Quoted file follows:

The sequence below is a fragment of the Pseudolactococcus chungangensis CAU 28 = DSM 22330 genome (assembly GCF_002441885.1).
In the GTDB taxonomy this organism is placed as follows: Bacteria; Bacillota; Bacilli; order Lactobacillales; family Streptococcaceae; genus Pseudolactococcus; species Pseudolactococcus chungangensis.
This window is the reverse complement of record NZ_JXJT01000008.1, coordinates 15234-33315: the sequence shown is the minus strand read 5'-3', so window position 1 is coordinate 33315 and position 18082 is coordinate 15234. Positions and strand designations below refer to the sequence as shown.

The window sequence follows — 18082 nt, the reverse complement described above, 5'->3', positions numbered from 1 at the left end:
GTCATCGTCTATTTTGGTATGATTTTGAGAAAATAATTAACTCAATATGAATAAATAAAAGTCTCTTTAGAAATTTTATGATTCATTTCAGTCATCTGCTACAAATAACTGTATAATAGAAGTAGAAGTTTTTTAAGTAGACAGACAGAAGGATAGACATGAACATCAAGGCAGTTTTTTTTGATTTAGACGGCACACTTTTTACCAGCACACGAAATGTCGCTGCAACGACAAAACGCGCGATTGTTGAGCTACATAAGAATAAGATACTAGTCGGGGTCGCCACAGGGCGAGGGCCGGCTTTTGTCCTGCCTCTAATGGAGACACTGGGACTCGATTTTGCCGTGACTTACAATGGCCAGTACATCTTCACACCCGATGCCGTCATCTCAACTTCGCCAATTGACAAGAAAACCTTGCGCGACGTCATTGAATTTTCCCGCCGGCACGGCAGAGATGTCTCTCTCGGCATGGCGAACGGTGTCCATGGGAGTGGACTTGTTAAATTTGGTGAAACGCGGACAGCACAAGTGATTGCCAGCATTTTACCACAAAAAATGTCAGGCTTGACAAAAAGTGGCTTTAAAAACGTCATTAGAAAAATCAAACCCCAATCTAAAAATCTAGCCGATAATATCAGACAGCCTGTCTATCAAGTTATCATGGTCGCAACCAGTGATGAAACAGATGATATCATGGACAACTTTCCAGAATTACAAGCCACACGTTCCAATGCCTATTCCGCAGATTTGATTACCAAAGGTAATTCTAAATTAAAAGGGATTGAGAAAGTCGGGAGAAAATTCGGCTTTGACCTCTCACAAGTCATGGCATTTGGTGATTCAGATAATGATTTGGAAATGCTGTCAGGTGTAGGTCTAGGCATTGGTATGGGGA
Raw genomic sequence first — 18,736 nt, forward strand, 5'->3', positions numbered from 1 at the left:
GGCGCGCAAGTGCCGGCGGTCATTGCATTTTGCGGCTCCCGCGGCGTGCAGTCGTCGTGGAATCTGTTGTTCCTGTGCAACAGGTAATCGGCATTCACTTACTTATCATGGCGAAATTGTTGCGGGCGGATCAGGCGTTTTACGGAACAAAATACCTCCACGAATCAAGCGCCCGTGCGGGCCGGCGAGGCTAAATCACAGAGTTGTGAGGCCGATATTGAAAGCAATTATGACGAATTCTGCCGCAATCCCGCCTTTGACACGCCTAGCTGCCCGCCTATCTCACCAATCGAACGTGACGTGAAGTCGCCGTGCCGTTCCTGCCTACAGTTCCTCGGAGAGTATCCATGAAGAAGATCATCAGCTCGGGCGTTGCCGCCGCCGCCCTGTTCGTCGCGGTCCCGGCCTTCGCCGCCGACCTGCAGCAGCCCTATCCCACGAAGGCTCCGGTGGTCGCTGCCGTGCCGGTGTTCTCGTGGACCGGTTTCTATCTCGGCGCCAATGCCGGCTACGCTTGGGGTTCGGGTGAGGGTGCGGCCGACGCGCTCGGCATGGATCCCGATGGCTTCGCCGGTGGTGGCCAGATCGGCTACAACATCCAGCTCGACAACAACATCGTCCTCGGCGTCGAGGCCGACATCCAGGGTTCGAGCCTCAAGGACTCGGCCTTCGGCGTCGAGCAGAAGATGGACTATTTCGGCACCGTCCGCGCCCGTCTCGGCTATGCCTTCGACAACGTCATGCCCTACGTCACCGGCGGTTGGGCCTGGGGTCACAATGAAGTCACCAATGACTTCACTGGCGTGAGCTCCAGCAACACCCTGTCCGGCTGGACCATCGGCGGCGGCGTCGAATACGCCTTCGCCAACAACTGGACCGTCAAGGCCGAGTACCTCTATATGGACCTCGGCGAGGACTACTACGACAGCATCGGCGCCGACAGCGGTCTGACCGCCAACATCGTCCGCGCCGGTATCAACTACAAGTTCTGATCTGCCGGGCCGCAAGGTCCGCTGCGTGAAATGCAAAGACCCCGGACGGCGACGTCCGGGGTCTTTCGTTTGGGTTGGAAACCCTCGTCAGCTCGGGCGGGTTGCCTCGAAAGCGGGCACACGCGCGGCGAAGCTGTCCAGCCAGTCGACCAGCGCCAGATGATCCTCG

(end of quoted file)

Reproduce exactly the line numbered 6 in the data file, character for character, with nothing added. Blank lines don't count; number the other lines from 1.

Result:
Raw genomic sequence first — 18,736 nt, forward strand, 5'->3', positions numbered from 1 at the left: